“President Trump’s words were reckless. He endangered my family and everyone in the Capitol,” he said.

Pence defended his decision to certify the election that day, insisting that he followed his sworn oath to defend the Constitution.

“My former running mate continues to insist I had the right to overturn the election. President Trump was wrong then, and he is wrong now,” Pence said. “I had hoped he would come around and see that he had been misled about my role in that day. But that was not to be.”

Anyone who puts himself over the Constitution should never be the U.S. president, according to Pence, saying “our liberties have been bought at too high a price.”

He also expressed his support of Ukraine, contrasting himself with Trump, who has called Russian President Vladimir Putin a “genius.”

Also in contrast with Trump, Pence said: “I believe that democracy depends on heavy doses of civility,” and he is “not convinced our country is as divided as our politics. We will restore a threshold of civility in public life, so we can bring real solutions to the challenges facing our nation.”

Ariel University hosted an awards ceremony for former Vice President Mike Pence and former Ambassador to Israel David Friedman on March 9, 2022. Photo by Josh Hasten.

Israel’s cause is ‘our cause’

A noted evangelical Christian, Pence has spoken often about Israel’s significance.

“We stand with Israel because her cause is our cause,” he said last year at the Iranian American Jewish Federation of New York gala. “Her values are our values. Her fight is our fight. We stand with Israel because we believe in right over wrong, in good over evil. We stand with Israel because, like millions of Americans through all generations, we hold fast to that ancient promise, that those who bless her will be blessed.”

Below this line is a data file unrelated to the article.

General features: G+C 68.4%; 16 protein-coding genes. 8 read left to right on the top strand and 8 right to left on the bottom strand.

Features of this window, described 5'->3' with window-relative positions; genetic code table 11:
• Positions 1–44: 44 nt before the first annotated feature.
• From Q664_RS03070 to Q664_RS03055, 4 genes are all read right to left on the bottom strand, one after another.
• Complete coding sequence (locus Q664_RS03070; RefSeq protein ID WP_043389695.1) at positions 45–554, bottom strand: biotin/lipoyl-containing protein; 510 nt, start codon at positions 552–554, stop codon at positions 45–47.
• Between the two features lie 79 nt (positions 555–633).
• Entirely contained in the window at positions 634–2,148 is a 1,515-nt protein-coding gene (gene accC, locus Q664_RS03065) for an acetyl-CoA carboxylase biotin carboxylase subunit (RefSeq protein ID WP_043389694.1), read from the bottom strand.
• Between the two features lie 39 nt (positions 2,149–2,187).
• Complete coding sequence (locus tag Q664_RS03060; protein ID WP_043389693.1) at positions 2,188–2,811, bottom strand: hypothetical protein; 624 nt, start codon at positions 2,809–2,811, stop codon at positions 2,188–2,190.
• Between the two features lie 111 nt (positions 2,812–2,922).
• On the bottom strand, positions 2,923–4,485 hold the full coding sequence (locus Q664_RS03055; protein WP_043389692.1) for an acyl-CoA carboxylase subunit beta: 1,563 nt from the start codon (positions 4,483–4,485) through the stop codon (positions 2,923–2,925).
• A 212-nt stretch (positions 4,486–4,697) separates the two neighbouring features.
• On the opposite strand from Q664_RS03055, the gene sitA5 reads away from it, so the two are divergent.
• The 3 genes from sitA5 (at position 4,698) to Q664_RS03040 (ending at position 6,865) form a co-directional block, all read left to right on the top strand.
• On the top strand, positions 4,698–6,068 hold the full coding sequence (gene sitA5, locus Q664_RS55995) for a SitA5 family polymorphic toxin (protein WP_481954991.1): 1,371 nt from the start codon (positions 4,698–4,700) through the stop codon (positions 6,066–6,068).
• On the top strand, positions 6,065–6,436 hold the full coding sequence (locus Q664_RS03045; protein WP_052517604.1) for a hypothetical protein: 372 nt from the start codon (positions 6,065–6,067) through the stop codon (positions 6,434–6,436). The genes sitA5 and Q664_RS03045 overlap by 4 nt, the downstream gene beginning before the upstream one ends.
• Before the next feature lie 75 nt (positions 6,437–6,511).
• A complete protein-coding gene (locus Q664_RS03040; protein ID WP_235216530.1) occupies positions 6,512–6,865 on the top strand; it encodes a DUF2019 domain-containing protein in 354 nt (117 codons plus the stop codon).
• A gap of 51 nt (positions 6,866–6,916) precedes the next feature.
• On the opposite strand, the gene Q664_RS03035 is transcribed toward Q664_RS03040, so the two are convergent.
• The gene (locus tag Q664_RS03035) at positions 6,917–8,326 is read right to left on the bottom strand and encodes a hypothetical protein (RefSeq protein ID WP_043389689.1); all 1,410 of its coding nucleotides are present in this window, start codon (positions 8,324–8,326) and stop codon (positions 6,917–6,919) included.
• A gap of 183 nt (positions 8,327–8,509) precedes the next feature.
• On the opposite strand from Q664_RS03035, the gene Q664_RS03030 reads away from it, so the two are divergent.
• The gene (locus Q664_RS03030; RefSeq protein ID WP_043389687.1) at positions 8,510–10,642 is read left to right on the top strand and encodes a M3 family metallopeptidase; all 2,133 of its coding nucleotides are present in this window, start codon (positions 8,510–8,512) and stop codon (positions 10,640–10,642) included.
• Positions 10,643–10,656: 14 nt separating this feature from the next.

Also last year, Pence became the most senior world leader to visit Hebron. “It was a beautiful tour of a biblical site by a great leader, who has stood up for Israel in the past against anti-Hebron decisions,” Yishai Fleisher, an international spokesman for the city’s Jewish community, told JNS at the time, after leading the tour.

Also at the time, Fleisher noted that Pence opposed the 2017 World Heritage Center of the U.N. Educational, Cultural and Scientific Organization (UNESCO) decision to declare the Machpehalah—the Cave of the Patriarchs and Matriarchs in Hebron—a Palestinian heritage site, claiming that Israel has endangered it.

During the vice presidential debate in 2020, Kamala Harris said the Trump administration had made America less safe. Pence responded that Trump “kept his word when we moved the American embassy to Jerusalem, the capital of the State of Israel.” When Biden was vice president, he said, “they promised to do that and never did.”

When Pence received an honorary doctorate in 2022 from Ariel University, he said: “I’m told that some people say that you shouldn’t go to Jewish communities in Judea and Samaria. I obviously have a different opinion.”